Los Nopales (Prickly Pear)

Nopal display


Nopal (Opuntia ficus-indica) is called Nopal in both English and Spanish, the plural of nopal is nopales or los nopales in Spanish. In English nopal is often called prickly pear. Nopal is called nopalli in Nahuatl.[1] Nopal is a common type of cactus with over 220 species, of which 60-90 species live in Mexico.[2]

Nopal is commonly eaten in Mexican cuisine. You can almost always find nopales in Mexican markets.

The Pads

woman cleaning nopal

The leaves of nopales are called pads in English but usually are just called nopales. Nopales are sold in the market with their spines freshly removed. Nopales can be eaten raw or cooked, almost always they are cooked. After removal of the spines, the pads are sliced and then boiled to be used in different dishes such as egg and nopal tacos, stews or a side dish as above. Boiled nopales taste similar to green beans and are bit slimy like okra. The pads can also be roasted or grilled.

The Fruit

There are two types of nopal fruit (prickly pear); tuna and the less common chiconostle (or tuna ácido). The peel of the nopal fruit is not edible. The fruit of tuna is sweet; chiconostle is bitter. Tuna will be juicier than chiconostle; chiconostle will have a thicker fruit area around the seeds than tuna.

Tuna or nochtli in Nahuatl.[3] is the fruit of the nopal plant with a sweet taste. There are many varieties of tunas, many of which are regional. The three main types of tunas are tunas rojas (red tunas), tunas verdes (green tuna) and tunas amarillas (yellow tuna). The red tuna tastes a little like raspberries, the green tuna is sweet but kind of bland in flavor and the yellow tuna I have not yet had the pleasure to try. To make a smoothie, scoop out the insides of five or six tuna and put them into a blender along with some sugar and blend. Tunas are usually available from March through October. Click here for a larger image of tunas rojas and here for a larger image of tunas verdes.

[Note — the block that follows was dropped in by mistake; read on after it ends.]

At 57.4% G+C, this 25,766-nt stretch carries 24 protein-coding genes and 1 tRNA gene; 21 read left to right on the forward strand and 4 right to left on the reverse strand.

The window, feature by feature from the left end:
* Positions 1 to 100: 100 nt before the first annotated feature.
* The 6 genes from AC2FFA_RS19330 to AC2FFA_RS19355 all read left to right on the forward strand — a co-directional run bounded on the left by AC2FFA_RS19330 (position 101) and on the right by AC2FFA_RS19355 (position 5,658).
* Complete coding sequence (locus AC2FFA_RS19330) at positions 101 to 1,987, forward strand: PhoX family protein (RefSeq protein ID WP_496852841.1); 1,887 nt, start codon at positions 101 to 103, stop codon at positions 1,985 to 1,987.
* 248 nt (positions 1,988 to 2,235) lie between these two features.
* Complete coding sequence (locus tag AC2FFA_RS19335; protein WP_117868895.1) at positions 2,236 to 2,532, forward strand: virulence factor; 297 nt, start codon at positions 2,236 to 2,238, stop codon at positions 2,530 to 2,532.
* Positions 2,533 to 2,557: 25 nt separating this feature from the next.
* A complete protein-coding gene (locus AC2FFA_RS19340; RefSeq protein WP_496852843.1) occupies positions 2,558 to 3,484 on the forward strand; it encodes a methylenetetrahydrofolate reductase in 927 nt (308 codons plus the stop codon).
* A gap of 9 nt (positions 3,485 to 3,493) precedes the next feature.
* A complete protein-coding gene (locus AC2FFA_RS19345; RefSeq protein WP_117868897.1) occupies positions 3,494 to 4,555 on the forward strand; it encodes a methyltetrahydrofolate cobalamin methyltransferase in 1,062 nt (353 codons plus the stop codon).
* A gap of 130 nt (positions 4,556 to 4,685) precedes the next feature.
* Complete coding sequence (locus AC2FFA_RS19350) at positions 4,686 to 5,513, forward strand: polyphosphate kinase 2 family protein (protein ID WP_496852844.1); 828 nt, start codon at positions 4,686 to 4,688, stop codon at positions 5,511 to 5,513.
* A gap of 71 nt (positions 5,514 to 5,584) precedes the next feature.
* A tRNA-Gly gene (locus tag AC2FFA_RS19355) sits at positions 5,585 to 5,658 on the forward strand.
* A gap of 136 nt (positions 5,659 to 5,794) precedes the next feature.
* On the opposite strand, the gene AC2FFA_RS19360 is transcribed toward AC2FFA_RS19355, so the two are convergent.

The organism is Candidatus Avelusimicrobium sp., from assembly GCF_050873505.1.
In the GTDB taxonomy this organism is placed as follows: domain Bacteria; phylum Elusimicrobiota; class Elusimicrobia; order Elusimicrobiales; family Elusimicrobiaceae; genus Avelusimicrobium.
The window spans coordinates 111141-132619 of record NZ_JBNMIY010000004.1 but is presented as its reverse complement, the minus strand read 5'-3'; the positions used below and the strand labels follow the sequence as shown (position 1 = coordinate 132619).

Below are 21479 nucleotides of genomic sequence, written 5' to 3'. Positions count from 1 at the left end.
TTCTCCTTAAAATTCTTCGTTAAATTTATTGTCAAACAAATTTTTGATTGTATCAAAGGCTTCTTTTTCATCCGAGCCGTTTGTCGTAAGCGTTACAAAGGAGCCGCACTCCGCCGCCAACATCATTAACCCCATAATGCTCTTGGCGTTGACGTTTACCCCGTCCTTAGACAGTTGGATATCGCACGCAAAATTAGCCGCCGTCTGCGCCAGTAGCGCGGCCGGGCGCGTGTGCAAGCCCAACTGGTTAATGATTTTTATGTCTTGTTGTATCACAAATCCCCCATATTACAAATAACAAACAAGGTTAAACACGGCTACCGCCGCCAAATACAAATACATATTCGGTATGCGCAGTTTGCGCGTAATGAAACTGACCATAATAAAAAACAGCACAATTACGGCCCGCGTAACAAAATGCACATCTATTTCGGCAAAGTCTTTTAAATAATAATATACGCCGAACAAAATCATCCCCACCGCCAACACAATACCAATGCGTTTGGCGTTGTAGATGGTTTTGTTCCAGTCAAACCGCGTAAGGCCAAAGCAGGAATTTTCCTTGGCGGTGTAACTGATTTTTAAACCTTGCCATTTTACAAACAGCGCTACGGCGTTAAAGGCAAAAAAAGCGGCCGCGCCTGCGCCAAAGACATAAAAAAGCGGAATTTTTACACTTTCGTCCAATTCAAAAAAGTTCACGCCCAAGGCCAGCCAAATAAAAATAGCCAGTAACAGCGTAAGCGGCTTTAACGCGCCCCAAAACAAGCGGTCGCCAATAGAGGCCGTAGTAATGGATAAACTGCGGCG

Chiconostle also known as xoconostle or tuna ácido in Spanish is the fruit from the nopal plant with a bitter taste. Chiconostle is called xokonochtli in Nahuatl.[4] Click here for a large image of chiconostle.

Although the peel of the chiconostle is not edible, the fruit and seeds inside are. They can be eaten raw but are usually roasted and added into salsas.


Because of the high fiber in nopal, many Mexicans believe eating nopal purifies the blood, lowers cholesterol, helps treat type 2 diabetes and lowers blood pressure.

Other uses

Cochineal dye created from cochineal (Dactylopius coccus), a parasitic insect that feeds off of the moisture and nutrients of the nopal pads. The insects are brushed off of the nopal plant, dried and later used to make a scarlet or crimson colored dye. The natives of Mexico and Central America used the dye long before the Spanish conquest. After the Spanish conquest, cochineal dye was one Mexico's largest exports until artificial dyes replaced it in the 19th century.

Leather, nopal can be made into leather or as the inventors call it, "cactus vegan leather".

Nopal, after the spines are removed, is used as cattle feed.

Nopal is also grown along property lines, serves well as border, like barbed wire.

Recommended Links

If you are interested in learning more about Mexican foods, you might want to visit Edible Insects of Oaxaca and Mexico or Mexican Plants and Foods.

Footnotes and Notes

  1. 1. Nopales, Tunas y Xoconostles. Comisión Nacional para el Conocimiento y Uso de la Biodiversidad. Spanish. p. 2. Retrieved Nov. 2018.
  2. 2. Ibid. p. 4.
  3. 3. Ibid. p. 2.
  4. 4. Ibid.

Photo Credits

Photos taken by Marc Wilkinson. I, the copyright holder, hereby publish these photos under the following license: Creative Commons Attribution-ShareAlike 3.0 Unported (CC BY-SA 3.0).